R’ Shlomo Maidancik, ob”m, who served as mayor of Kefar Chabad, Israel for many years, was also one of the community leaders and a stalwart for Jewish causes not to mention many Chabad activities. This brought him close to the highest government officials who all had nothing but the kindest things to say about him and treated him with utmost respect. Many were not religious and politically railed against religious ideals yet they always remained his friends. This was all in addition to his day job, being a simple train operator/engineer in Israel for many years. He took recompense from no one and lived a blue-collar life. He was well-known for his acts of kindness and love for his fellow Jew. A bright smile was his hallmark and it would light up any room he entered.
Perhaps what he would be most proud of were the many missions, public and private, that the Lubavitcher Rebbe entrusted him with. He was the “Rebbe’s mentsch” as the saying goes and there was nothing too small or large (and he was involved in some highly classified and important matters) he wouldn’t accomplish on behalf of the Rebbe.
He was once asked, how he succeeds to always keep a smile on his face and have such love for others; no pre-conditions, even if just chance encounters or tenuous and difficult situations.
Reb Shloimke (as he was fondly called by chassidim) answered: “When you are at war within there’s peace without when you’re at peace within you’ll be at war without!”
As the founder of Chabad, the Alter Rebbe, explains in his holy Tanya, a person is in constant struggle to overcome the animalistic instincts and evil inclination within. The war a person must wage all his life is to subdue one’s wicked thoughts, speech and action. If he is busy doing that he will be incapable of causing others harm. He can’t! He must destroy the evil within. He must rise above his natural instincts and better himself thus allowing his G-dly soul to reign within. He has no time for folly and games or childishness.
When one is at peace inside, no worries, all static, complacency sets in and the default position is to take the diplomatic and easy way out. To make compromises with your own narcissism even if it means to hurt another. At a bare minimum not to commit acts of kindness to those you think don’t deserve it.
Helping another is always fraught with danger. You’re required to leave your comfort zone. That takes courage. A battle ensues within. The “self” never wants to extend itself. Another should never come before you. So, when you fight this battle against your-self and slog through the bog bit by bit making it your G-dy duty to go beyond yourself, realizing in His world you’re no better than the other, you’re actually part of the other, the war within will –counter-intuitively– be the cause for peace with others and thereby your own real self. Your G-dly spark.
No Parsha conveys this message better than the one we read this Shabbat, Achrei-Kedoshim. Within the multitude of laws we read here, many of which deal with civil law and ethical matters, the moral compass we must follow in our social-interactions and personal relationships. Of which most always end with the words, “and you shall revere G-d” or “for I am G-d Your L-rd”, because, say our holy Sages, it is meant to teach us that even our civil laws its morality and ethics are to be governed by Torah, G-d’s Word. It is the constant battle we wage within to fear and revere G-d that is the only beachhead against the winds of secularism and narcissism.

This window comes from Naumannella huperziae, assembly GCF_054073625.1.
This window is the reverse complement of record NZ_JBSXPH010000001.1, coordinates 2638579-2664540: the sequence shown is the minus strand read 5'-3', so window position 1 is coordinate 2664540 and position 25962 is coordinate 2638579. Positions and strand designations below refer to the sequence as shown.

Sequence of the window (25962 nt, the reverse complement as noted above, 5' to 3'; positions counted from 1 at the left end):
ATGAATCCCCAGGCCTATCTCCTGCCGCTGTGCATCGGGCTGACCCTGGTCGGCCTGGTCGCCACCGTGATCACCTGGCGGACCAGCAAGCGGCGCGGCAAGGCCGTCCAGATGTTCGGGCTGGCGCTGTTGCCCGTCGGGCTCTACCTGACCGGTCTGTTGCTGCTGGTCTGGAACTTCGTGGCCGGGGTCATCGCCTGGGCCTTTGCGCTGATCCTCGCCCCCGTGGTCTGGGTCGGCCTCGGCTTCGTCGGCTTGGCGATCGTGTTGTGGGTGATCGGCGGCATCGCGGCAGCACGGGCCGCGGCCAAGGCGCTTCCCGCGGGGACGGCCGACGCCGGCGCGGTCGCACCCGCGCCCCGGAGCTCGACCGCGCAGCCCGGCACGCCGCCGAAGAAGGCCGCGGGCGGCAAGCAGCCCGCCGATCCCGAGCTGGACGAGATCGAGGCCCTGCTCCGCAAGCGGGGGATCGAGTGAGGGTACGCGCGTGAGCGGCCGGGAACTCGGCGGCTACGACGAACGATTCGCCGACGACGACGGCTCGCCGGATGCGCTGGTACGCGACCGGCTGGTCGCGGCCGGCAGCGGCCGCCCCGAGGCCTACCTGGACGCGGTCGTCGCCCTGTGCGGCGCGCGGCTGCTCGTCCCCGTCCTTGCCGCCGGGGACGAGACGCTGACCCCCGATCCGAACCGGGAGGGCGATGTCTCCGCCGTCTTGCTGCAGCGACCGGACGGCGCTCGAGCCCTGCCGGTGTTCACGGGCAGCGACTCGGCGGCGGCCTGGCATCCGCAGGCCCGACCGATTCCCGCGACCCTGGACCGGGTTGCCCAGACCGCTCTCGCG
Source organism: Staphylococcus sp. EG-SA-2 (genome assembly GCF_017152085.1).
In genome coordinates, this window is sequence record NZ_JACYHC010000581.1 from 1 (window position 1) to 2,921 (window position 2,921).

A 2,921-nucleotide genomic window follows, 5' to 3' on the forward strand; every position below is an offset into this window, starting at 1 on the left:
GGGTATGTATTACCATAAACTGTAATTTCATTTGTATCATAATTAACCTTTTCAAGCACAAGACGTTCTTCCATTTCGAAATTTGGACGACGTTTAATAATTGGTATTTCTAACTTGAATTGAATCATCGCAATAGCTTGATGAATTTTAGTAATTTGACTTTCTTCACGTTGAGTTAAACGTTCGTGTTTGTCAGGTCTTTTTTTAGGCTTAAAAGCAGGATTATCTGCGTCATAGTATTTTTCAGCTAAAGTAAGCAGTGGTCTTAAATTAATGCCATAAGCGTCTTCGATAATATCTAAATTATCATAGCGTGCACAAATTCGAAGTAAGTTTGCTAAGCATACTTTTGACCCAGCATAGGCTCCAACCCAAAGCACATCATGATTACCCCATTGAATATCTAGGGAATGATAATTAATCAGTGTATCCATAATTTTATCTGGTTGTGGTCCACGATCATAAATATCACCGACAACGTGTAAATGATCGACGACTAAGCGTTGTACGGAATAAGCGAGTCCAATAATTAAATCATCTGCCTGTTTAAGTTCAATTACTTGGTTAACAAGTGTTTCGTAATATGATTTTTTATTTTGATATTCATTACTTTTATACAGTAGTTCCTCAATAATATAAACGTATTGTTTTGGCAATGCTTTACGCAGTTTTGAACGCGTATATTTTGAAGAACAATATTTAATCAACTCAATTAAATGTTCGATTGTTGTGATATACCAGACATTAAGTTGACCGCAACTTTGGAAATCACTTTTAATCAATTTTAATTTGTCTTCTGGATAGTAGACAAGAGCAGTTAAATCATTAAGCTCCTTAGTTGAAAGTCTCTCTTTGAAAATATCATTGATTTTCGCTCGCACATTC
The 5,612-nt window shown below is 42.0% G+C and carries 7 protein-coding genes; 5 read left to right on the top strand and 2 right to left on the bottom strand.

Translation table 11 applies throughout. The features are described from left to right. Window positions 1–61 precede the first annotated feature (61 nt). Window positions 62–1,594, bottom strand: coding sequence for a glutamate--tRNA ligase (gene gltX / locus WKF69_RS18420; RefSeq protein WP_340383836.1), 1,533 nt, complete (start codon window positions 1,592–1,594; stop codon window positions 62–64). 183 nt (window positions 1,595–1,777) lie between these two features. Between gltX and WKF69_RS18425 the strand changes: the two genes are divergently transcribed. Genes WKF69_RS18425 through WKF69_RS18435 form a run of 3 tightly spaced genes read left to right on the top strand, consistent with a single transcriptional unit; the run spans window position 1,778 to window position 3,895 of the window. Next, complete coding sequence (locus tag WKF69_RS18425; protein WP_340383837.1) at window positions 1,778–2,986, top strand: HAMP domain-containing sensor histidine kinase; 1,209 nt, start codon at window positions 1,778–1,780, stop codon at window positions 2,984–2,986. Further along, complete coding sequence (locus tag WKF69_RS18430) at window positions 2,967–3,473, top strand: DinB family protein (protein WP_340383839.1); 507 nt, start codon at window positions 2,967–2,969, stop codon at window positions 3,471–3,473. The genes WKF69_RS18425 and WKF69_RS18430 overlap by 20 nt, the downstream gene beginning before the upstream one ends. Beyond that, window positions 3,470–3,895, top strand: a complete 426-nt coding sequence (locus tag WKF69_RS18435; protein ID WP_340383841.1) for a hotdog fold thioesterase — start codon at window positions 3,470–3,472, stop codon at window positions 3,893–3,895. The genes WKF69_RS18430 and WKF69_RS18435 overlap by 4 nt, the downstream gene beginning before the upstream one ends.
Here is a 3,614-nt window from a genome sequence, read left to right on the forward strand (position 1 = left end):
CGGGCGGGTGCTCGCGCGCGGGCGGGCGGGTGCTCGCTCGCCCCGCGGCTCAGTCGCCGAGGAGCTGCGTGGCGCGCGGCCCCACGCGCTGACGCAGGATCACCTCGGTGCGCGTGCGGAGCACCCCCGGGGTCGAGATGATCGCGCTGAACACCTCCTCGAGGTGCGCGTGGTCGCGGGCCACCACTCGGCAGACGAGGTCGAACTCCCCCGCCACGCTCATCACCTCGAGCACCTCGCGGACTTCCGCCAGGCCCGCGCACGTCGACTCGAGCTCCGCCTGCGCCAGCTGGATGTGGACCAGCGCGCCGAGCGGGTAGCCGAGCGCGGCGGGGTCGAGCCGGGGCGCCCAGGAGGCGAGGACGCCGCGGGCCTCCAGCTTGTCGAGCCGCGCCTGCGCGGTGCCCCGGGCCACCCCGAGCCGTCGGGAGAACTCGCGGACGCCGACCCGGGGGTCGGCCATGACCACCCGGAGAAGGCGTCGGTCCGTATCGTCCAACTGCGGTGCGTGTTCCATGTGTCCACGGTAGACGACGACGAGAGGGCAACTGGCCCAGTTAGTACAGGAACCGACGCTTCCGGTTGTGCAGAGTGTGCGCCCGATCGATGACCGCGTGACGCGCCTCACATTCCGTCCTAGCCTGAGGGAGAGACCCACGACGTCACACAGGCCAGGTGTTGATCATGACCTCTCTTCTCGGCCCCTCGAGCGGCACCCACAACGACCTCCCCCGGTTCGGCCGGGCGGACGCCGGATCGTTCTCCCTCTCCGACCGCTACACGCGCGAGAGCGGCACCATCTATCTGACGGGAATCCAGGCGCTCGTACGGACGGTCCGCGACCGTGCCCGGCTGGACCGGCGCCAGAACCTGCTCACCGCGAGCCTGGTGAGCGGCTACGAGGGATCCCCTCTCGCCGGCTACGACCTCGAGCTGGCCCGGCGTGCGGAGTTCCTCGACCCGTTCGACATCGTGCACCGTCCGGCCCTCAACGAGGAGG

When we are able to overcome the winds of secular war howling all around us and realize our security lies in G-d’s embrace and His ways, can we truly be at peace with all those around us, even our enemies, whether they know it or are willing to accept it.
This is why out of all the commandments in this Parsha is the touchstone of our Torah and yet it shares space with two other prohibitions in the very same verse: “You shall not take revenge nor shall you bear a grudge…you shall love your fellow as yourself!”
That last word seems to make this positive pro-active commandment nigh impossible. Indeed, R’ Akiva calls this one commandment the “great principle of the Torah”. Yet, it not only doesn’t have it’s own verse. It shares its space with two negative commandments that actually precede it and then it brings up the rear, sort of unceremoniously, almost as an afterthought!
The solution lies in our anecdote from Reb Shloimke. Loving another, especially as yourself is almost illusory. It seems not grounded in reality. Indeed, it is our corporeality that makes us unique and different from one another. How then can we truly love each other let alone like you love yourself??!! When you realize however that it is a battle and it must be waged within all the time; every minute, hour and day, that it’s not just a figment of Torah’s imagination, and that it requires difficult choices, such as not holding a grudge or taking revenge, two of the most difficult and natural impulses to control, but you battle those feelings and desires and subjugate them, you can then be a real friend and lover to everyone else and whoever you meet. Nothing fazes you because no one hates you. So you love them back!!
But, it cannot come without struggle and battle. Anyone who is a lover and claims to be compassionate from birth and didn’t have to fight to reach the plateau of true love is not only faking himself he is deceiving you too. It’s nothing but a mirage! No battle within means you’ve accomplished nothing without.
Let’s learn to fight. Fight our own mendacity. That’s where it all starts. You want to win you have to worry about yourself. Everything else will fall into place and you’ll come out the victor. Fight hard for peace within and then the true love will come. King David said it best: “He redeemed my soul in peace from battles against me for with many were they against me!”